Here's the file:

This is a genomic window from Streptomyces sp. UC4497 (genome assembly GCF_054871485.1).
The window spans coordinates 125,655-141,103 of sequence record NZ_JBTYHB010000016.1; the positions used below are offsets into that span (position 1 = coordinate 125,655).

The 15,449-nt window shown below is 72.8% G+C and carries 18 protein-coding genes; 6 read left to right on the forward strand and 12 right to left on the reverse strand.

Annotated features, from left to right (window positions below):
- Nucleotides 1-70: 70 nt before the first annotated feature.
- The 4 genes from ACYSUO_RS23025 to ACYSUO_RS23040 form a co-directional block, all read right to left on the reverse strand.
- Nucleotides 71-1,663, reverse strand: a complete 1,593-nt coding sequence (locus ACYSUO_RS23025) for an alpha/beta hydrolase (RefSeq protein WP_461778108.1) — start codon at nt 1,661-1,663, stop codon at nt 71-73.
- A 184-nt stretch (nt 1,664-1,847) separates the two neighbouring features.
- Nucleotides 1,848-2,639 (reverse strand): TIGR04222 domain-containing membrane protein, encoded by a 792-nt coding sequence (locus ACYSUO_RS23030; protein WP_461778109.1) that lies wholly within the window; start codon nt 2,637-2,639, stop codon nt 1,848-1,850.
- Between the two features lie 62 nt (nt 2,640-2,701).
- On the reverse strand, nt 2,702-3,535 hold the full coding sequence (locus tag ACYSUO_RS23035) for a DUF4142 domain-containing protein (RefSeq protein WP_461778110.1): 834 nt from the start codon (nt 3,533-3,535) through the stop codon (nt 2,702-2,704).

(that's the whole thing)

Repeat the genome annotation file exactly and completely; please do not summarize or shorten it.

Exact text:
This is a genomic window from Streptomyces sp. UC4497 (genome assembly GCF_054871485.1).
The window spans coordinates 125,655-141,103 of sequence record NZ_JBTYHB010000016.1; the positions used below are offsets into that span (position 1 = coordinate 125,655).

The 15,449-nt window shown below is 72.8% G+C and carries 18 protein-coding genes; 6 read left to right on the forward strand and 12 right to left on the reverse strand.

Annotated features, from left to right (window positions below):
- Nucleotides 1-70: 70 nt before the first annotated feature.
- The 4 genes from ACYSUO_RS23025 to ACYSUO_RS23040 form a co-directional block, all read right to left on the reverse strand.
- Nucleotides 71-1,663, reverse strand: a complete 1,593-nt coding sequence (locus ACYSUO_RS23025) for an alpha/beta hydrolase (RefSeq protein WP_461778108.1) — start codon at nt 1,661-1,663, stop codon at nt 71-73.
- A 184-nt stretch (nt 1,664-1,847) separates the two neighbouring features.
- Nucleotides 1,848-2,639 (reverse strand): TIGR04222 domain-containing membrane protein, encoded by a 792-nt coding sequence (locus ACYSUO_RS23030; protein WP_461778109.1) that lies wholly within the window; start codon nt 2,637-2,639, stop codon nt 1,848-1,850.
- Between the two features lie 62 nt (nt 2,640-2,701).
- On the reverse strand, nt 2,702-3,535 hold the full coding sequence (locus tag ACYSUO_RS23035) for a DUF4142 domain-containing protein (RefSeq protein WP_461778110.1): 834 nt from the start codon (nt 3,533-3,535) through the stop codon (nt 2,702-2,704).